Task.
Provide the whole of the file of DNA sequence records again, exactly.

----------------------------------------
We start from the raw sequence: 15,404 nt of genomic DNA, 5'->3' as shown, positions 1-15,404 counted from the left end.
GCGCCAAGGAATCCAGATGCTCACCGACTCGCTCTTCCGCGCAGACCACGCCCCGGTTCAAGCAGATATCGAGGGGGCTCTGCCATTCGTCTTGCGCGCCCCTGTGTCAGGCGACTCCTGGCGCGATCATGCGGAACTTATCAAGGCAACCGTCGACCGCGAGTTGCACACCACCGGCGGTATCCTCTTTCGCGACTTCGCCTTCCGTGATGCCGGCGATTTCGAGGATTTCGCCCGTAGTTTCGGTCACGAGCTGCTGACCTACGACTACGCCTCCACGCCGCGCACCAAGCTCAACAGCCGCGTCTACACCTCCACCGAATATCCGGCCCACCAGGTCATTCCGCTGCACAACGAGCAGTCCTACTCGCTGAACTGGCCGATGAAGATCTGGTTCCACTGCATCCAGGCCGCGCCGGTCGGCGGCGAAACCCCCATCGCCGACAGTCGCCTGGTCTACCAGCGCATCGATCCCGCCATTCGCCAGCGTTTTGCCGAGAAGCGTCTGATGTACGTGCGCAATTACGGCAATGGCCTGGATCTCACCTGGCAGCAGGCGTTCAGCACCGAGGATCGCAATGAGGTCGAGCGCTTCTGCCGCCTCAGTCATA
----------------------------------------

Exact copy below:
We start from the raw sequence: 15,404 nt of genomic DNA, 5'->3' as shown, positions 1-15,404 counted from the left end.
GCGCCAAGGAATCCAGATGCTCACCGACTCGCTCTTCCGCGCAGACCACGCCCCGGTTCAAGCAGATATCGAGGGGGCTCTGCCATTCGTCTTGCGCGCCCCTGTGTCAGGCGACTCCTGGCGCGATCATGCGGAACTTATCAAGGCAACCGTCGACCGCGAGTTGCACACCACCGGCGGTATCCTCTTTCGCGACTTCGCCTTCCGTGATGCCGGCGATTTCGAGGATTTCGCCCGTAGTTTCGGTCACGAGCTGCTGACCTACGACTACGCCTCCACGCCGCGCACCAAGCTCAACAGCCGCGTCTACACCTCCACCGAATATCCGGCCCACCAGGTCATTCCGCTGCACAACGAGCAGTCCTACTCGCTGAACTGGCCGATGAAGATCTGGTTCCACTGCATCCAGGCCGCGCCGGTCGGCGGCGAAACCCCCATCGCCGACAGTCGCCTGGTCTACCAGCGCATCGATCCCGCCATTCGCCAGCGTTTTGCCGAGAAGCGTCTGATGTACGTGCGCAATTACGGCAATGGCCTGGATCTCACCTGGCAGCAGGCGTTCAGCACCGAGGATCGCAATGAGGTCGAGCGCTTCTGCCGCCTCAGTCATA